We are delighted to introduce our latest Lab on a Chip Emerging Investigator – Steve Shih!

Steve Shih completed his BASc in Electrical Engineering from Toronto and then went to University of Ottawa to complete his Master’s degree in Chemistry. He then returned to Toronto to complete his Ph.D in Biomedical Engineering in Aaron Wheeler’s laboratory.  He then spent two years at UC Berkeley and at the Joint BioEnergy Institute (JBEI) as a postdoctoral researcher and worked closely with collaborators Jay Keasling and Nathan Hillson.  He learned pathway engineering of microbes for biofuel production using synthetic biology tools and published four papers related to this research.  As of January 2016, he became an Assistant Professor at Concordia University in the Department of Electrical and Computer Engineering with appointments in the Department of Biology and the Center for Applied Synthetic Biology.  His current research entails combining new microfluidic platforms with synthetic biological tools to solve challenges in the health, energy, and medical fields.

Read his Emerging Investigators paper “Image-based Feedback and Analysis System for Digital Microfluidics” and find out more about his research in the interview below:

Your recent Emerging Investigator Series paper focuses on an image-based feedback system for digital microfluidics How has your research evolved from your first article to this most recent article?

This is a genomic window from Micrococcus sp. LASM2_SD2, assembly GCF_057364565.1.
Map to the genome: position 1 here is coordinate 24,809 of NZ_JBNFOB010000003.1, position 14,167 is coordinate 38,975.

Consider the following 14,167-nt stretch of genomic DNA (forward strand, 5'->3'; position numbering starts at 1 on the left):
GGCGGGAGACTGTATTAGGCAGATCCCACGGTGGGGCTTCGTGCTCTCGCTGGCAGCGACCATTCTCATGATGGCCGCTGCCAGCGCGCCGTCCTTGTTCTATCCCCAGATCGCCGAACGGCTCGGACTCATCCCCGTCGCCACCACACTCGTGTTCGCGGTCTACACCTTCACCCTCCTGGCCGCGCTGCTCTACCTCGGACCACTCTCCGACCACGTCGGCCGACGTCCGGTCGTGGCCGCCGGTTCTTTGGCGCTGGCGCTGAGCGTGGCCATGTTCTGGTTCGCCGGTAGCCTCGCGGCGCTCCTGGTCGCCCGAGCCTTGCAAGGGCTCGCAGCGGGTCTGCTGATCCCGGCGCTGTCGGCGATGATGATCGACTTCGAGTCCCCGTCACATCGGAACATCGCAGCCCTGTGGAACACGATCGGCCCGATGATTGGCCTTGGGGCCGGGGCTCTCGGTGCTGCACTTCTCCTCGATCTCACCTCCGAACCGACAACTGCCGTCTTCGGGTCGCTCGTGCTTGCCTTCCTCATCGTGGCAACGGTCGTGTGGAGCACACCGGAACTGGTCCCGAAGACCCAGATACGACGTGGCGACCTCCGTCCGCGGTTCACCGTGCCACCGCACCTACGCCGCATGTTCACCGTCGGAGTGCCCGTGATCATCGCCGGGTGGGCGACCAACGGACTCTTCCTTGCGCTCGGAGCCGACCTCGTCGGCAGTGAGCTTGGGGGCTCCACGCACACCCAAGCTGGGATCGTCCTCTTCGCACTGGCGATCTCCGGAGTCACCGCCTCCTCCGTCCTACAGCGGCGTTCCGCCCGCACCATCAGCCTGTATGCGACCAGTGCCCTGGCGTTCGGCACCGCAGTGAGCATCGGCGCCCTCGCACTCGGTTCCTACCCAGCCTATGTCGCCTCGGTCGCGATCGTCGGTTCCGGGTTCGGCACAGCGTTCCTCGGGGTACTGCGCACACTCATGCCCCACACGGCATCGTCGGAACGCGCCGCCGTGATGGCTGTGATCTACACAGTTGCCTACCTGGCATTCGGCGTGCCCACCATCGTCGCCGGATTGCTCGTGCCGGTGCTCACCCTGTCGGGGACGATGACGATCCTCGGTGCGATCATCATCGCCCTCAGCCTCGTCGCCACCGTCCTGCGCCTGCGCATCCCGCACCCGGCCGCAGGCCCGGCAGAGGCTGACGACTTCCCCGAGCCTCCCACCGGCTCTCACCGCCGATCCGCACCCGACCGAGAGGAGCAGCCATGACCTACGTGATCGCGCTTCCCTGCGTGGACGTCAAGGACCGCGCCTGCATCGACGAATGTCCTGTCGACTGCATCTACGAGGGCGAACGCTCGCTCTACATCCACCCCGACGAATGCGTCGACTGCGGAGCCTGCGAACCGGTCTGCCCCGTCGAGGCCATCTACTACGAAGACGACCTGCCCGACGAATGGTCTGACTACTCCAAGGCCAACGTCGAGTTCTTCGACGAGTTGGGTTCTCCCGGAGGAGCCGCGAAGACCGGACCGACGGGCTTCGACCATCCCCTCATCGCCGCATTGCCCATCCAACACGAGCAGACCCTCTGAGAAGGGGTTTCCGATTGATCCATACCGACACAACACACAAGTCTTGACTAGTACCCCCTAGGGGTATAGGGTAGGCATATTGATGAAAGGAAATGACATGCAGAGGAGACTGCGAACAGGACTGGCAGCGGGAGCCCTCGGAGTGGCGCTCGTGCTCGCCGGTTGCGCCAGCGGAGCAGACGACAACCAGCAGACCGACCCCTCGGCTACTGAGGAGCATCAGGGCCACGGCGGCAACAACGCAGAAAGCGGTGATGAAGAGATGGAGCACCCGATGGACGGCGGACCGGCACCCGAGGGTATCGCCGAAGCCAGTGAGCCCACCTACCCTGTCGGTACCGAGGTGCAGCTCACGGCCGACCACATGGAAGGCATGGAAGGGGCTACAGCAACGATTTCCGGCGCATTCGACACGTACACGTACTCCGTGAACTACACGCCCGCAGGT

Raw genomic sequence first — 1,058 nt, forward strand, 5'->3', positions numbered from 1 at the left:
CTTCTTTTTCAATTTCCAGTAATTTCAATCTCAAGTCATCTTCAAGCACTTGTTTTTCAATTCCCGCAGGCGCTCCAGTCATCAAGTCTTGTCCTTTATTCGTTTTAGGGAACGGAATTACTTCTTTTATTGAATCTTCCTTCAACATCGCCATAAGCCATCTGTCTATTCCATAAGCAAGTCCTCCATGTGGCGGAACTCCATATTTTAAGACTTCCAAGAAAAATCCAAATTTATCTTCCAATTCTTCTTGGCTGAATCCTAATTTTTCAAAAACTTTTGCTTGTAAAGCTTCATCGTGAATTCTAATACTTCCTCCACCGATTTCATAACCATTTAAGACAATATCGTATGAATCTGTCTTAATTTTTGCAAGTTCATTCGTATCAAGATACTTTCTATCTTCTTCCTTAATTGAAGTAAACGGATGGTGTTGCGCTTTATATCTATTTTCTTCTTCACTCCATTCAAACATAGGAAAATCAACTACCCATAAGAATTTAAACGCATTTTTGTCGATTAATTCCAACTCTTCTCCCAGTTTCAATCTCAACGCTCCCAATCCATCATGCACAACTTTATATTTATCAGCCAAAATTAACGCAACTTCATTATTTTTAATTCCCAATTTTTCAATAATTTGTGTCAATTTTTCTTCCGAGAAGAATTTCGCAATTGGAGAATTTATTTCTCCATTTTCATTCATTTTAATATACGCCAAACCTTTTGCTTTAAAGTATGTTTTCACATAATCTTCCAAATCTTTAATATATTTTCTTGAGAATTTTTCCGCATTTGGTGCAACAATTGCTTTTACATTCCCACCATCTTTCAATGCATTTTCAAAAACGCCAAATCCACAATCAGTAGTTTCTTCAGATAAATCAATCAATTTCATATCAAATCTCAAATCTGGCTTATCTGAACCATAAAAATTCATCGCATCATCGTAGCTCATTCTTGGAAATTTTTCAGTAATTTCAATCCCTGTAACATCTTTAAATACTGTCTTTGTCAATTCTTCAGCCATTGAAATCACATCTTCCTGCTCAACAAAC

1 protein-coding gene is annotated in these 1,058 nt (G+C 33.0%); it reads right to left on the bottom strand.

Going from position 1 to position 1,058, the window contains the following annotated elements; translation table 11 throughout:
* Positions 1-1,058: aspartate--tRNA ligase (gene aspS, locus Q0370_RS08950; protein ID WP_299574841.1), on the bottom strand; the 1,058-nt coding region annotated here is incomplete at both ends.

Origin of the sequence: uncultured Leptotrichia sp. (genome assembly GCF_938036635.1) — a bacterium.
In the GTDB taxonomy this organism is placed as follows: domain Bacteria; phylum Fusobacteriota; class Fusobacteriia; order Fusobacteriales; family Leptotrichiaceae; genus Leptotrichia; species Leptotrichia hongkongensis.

Wow it has evolved immensely! I started off as a naïve graduate student dabbling in the field of NMR and using that technique to determine structures of membrane proteins. My first paper described how we used computational and experimental techniques to optimize the determination of membrane protein structures. I learned so much in the field of chemistry and molecular biology, especially coming from an engineering background.

Now my research is in microfluidics and I am using this technique to solve some challenging biological problems.  Although the topics are completely different – the techniques that I learned previously has helped to find interesting solutions to engineering problems.  I am always excited to dabble in new and exciting fields and integrating traditional fields with the new.

What aspect of your work are you most excited about at the moment?

I just recently started my lab and there are so many exciting new projects. My lab is currently working on integrating microfluidics and automating processes related to synthetic biology. Synthetic biology has evolved towards engineering new organisms to produce vast quantities of valuable products, such as biorenewable fuels. This promise (and among many others) has been inspired by biologists that believe genetic engineering of biological cells can be more like the engineering of any hardware. However, challenges loom at multiple steps in the process and our lab is using microfluidics that will overcome these (or least some) challenges.

In your opinion, what is the biggest advantage of this technology and how will this impact digital microfluidics?